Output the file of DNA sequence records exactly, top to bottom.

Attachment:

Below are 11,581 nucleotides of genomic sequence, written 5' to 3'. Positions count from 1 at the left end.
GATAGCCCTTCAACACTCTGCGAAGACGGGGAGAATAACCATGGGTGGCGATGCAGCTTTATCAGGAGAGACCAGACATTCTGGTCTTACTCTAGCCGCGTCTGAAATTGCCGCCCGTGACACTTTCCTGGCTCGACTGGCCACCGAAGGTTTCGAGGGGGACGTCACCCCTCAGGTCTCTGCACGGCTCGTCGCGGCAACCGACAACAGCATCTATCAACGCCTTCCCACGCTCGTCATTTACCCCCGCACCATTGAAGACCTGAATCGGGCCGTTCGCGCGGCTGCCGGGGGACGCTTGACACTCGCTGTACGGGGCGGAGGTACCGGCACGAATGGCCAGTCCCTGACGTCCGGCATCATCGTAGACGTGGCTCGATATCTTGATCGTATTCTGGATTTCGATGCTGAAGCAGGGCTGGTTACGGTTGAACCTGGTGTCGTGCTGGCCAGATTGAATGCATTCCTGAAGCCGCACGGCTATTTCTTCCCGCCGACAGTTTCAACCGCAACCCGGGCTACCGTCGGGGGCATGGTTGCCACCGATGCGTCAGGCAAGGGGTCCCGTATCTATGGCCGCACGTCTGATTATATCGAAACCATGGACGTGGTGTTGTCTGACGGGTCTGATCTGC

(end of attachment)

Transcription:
Below are 11,581 nucleotides of genomic sequence, written 5' to 3'. Positions count from 1 at the left end.
GATAGCCCTTCAACACTCTGCGAAGACGGGGAGAATAACCATGGGTGGCGATGCAGCTTTATCAGGAGAGACCAGACATTCTGGTCTTACTCTAGCCGCGTCTGAAATTGCCGCCCGTGACACTTTCCTGGCTCGACTGGCCACCGAAGGTTTCGAGGGGGACGTCACCCCTCAGGTCTCTGCACGGCTCGTCGCGGCAACCGACAACAGCATCTATCAACGCCTTCCCACGCTCGTCATTTACCCCCGCACCATTGAAGACCTGAATCGGGCCGTTCGCGCGGCTGCCGGGGGACGCTTGACACTCGCTGTACGGGGCGGAGGTACCGGCACGAATGGCCAGTCCCTGACGTCCGGCATCATCGTAGACGTGGCTCGATATCTTGATCGTATTCTGGATTTCGATGCTGAAGCAGGGCTGGTTACGGTTGAACCTGGTGTCGTGCTGGCCAGATTGAATGCATTCCTGAAGCCGCACGGCTATTTCTTCCCGCCGACAGTTTCAACCGCAACCCGGGCTACCGTCGGGGGCATGGTTGCCACCGATGCGTCAGGCAAGGGGTCCCGTATCTATGGCCGCACGTCTGATTATATCGAAACCATGGACGTGGTGTTGTCTGACGGGTCTGATCTGC